From Rayado, the Santa Fe Trail’s Mountain Route went south, passing through the high green valley at Ocate, crossing the Ocate Creek, then continued directly south, passing the spots where Fort Union was soon to be built, to the fertile grasslands of the Valmora and La Junta — where it joined with the Cimarron Cut-Off into the singular Santa Fe Trail that continued south to Las Vegas, then after a few miles, into a westerly direction to the Trail’s end destination, Santa Fe.

Until the construction of the Santa Fe Railway that was completed in northeastern New Mexico in 1879 and 1880, the Santa Fe Trail was a vital commercial trailway, linking the east to the fledgling west.





Jesse James slept here at the St. James

The village of Cimarron — at an elevation of 6,542 feet, situated on the eastern slope of the Sangre de Cristo mountains yet also alongside the great plains of northeastern New Mexico — is known for many things.

In the early and mid-1800s, it was known as a lawless place where famous bad guys hid out or flaunted their desperado ways, and where lawmen and others of famed repute also gathered. Some of its famous residents or visitors included Kit Carson, Buffalo Bill Cody, Annie Oakley, Wyatt Earp, bad-boys brothers Frank and Jesse James, Clay Allison and bank and train robber Black Jack Ketchum. Even Billy the Kid Bonney of southeastern New Mexico visited.

It was known as the seat of the vast 1,714,765 acre Maxwell Land Grant because that was where its grantee, Lucien B. Maxwell, built his second home, 10 years after establishing his first headquarters.


Jesus Abreu house at Rayado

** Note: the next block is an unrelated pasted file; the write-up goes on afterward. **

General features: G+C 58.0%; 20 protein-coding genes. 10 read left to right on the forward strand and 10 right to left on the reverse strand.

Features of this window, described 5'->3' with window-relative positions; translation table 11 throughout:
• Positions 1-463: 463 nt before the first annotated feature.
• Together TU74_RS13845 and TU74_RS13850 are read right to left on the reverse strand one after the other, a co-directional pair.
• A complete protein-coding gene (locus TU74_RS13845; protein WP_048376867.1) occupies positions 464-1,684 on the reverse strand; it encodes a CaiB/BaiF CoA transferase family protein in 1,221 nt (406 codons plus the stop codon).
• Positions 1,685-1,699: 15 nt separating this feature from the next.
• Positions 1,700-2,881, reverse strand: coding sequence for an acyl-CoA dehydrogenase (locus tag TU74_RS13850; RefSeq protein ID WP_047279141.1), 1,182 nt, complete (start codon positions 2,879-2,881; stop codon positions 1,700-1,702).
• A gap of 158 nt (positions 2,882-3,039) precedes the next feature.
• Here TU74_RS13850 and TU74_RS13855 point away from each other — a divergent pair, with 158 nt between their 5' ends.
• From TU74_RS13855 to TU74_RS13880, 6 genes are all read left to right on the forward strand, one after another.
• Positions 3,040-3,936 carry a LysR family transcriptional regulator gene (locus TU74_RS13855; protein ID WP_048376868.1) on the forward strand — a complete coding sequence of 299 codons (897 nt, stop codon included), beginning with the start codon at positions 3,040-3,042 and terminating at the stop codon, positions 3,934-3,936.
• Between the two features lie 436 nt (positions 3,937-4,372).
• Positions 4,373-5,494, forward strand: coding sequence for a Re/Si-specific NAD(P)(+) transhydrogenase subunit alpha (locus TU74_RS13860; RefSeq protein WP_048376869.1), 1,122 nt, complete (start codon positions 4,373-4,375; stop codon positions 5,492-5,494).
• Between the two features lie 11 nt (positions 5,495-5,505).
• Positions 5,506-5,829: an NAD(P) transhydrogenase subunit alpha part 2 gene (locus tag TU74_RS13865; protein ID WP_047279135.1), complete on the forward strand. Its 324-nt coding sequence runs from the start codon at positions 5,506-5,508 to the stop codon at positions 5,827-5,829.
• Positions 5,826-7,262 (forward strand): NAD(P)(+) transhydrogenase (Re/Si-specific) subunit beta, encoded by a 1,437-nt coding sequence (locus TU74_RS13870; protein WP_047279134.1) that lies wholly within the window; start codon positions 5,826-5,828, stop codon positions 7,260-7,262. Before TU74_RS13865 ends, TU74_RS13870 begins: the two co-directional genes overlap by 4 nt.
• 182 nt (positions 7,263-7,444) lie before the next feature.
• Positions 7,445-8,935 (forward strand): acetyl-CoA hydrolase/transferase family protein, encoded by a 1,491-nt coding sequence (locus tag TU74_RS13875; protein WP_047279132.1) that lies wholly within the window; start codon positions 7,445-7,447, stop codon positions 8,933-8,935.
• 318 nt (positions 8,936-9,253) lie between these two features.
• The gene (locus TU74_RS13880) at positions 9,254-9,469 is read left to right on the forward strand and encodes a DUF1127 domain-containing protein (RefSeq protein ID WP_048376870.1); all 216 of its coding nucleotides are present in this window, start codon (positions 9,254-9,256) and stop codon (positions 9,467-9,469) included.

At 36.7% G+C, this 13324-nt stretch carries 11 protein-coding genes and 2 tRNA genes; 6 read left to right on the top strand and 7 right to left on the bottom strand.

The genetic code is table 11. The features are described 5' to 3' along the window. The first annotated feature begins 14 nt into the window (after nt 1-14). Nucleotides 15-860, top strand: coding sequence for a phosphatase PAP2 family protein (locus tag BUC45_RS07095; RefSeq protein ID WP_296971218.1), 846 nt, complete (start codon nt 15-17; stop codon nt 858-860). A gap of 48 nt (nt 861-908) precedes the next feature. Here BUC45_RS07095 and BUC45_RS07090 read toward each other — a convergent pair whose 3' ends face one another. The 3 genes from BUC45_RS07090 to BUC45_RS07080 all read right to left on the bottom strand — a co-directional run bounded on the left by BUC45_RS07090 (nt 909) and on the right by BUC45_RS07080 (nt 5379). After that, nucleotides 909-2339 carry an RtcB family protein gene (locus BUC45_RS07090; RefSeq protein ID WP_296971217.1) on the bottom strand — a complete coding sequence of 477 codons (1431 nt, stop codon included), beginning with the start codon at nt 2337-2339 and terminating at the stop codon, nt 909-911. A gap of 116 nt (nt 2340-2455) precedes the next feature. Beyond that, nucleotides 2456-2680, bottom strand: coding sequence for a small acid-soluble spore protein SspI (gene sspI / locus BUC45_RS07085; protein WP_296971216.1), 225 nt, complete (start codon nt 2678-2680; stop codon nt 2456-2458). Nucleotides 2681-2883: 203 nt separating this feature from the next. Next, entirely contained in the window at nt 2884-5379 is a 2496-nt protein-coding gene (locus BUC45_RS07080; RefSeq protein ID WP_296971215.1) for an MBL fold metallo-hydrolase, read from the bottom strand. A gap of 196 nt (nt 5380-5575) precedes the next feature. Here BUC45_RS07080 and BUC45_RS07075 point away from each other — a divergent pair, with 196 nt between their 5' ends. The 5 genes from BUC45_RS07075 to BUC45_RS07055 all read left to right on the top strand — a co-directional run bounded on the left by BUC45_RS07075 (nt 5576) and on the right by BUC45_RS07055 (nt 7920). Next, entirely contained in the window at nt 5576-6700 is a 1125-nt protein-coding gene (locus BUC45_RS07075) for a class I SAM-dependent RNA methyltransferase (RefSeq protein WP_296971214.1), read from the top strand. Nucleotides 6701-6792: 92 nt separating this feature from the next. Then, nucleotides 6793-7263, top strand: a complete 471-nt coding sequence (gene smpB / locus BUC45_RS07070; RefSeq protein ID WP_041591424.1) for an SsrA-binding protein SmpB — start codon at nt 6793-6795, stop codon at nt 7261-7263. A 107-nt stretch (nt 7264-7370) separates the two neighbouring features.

His first was built in 1848 beside the Rayado River. He later gave that land and home to his wife’s brother, Jesus Abreu (born 1823, died 1900), and moved his operations, building his newer home in 1858 on the banks of the Cimarron River, at what is now the village of Cimarron, but then named “Maxwell’s Ranché.” His was a place well known for its open hospitality to anyone who stopped by.


Rayado Chapel built about 1902 by Petra Beaubien, wife of Jesus Abreu.

A fur trapper from Illinois, Maxwell met French-Canadian Charles Beaubien, who established his Mexican citizenship in 1827 after marrying an Hispanic woman from a prominent New Mexico family. By 1840, Beaubien had become a wealthy property-owner in Taos. Maxwell married his friend’s lovely eldest daughter, Luz, and they had nine children.

(An interesting side-note: The eldest of those nine was son, Peter Maxwell. On July 14, 1881, Sheriff Pat Garrett gunned down Billy “the Kid” Bonney in Pete’s dark bedroom at Lucien B. Maxwell’s final home at Fort Sumner. Billy had been sweet on Pete’s next-to-the-youngest sister, Paulita, and perhaps she was pregnant with the Kid’s child. Resenting that might have been a reason Pete betrayed Billy’s whereabouts to Garrett. That betrayal was one of several unproven speculations about Garrett successfully killing the Kid. Deluvina Maxwell — an Indian girl adopted by the Maxwells — was another Maxwell who loved him and was present at Fort Sumner that dark night when the Kid died.)

Maxwell had sold the Grant and moved to Fort Sumner. After he sold it for $1,350,000 to a group of English investors in 1870, the new owners began trying to get rid of the many settlers and Indians on the land, which resulted in the 1875 Colfax County War. Ownership of the grant land changed hands several more times, next to a Dutch investment group.